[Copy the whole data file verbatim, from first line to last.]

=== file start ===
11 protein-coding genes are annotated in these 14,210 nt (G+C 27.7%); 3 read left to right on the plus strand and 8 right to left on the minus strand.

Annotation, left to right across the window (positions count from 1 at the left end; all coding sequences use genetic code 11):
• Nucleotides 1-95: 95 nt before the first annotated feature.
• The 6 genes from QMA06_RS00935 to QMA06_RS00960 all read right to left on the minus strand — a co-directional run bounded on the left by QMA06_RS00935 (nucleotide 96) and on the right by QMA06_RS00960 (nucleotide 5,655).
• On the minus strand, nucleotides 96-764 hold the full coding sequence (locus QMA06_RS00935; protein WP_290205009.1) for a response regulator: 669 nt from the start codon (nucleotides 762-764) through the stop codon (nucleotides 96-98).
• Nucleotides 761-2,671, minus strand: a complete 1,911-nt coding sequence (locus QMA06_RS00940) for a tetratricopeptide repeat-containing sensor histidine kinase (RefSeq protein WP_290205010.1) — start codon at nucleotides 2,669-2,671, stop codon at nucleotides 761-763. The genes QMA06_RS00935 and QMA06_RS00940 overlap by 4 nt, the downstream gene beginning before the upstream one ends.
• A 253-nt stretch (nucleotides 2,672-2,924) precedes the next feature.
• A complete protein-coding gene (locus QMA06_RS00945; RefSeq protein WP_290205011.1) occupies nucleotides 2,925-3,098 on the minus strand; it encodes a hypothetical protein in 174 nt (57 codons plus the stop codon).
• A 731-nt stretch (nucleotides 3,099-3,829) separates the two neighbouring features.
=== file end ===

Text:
11 protein-coding genes are annotated in these 14,210 nt (G+C 27.7%); 3 read left to right on the plus strand and 8 right to left on the minus strand.

Annotation, left to right across the window (positions count from 1 at the left end; all coding sequences use genetic code 11):
• Nucleotides 1-95: 95 nt before the first annotated feature.
• The 6 genes from QMA06_RS00935 to QMA06_RS00960 all read right to left on the minus strand — a co-directional run bounded on the left by QMA06_RS00935 (nucleotide 96) and on the right by QMA06_RS00960 (nucleotide 5,655).
• On the minus strand, nucleotides 96-764 hold the full coding sequence (locus QMA06_RS00935; protein WP_290205009.1) for a response regulator: 669 nt from the start codon (nucleotides 762-764) through the stop codon (nucleotides 96-98).
• Nucleotides 761-2,671, minus strand: a complete 1,911-nt coding sequence (locus QMA06_RS00940) for a tetratricopeptide repeat-containing sensor histidine kinase (RefSeq protein WP_290205010.1) — start codon at nucleotides 2,669-2,671, stop codon at nucleotides 761-763. The genes QMA06_RS00935 and QMA06_RS00940 overlap by 4 nt, the downstream gene beginning before the upstream one ends.
• A 253-nt stretch (nucleotides 2,672-2,924) precedes the next feature.
• A complete protein-coding gene (locus QMA06_RS00945; RefSeq protein WP_290205011.1) occupies nucleotides 2,925-3,098 on the minus strand; it encodes a hypothetical protein in 174 nt (57 codons plus the stop codon).
• A 731-nt stretch (nucleotides 3,099-3,829) separates the two neighbouring features.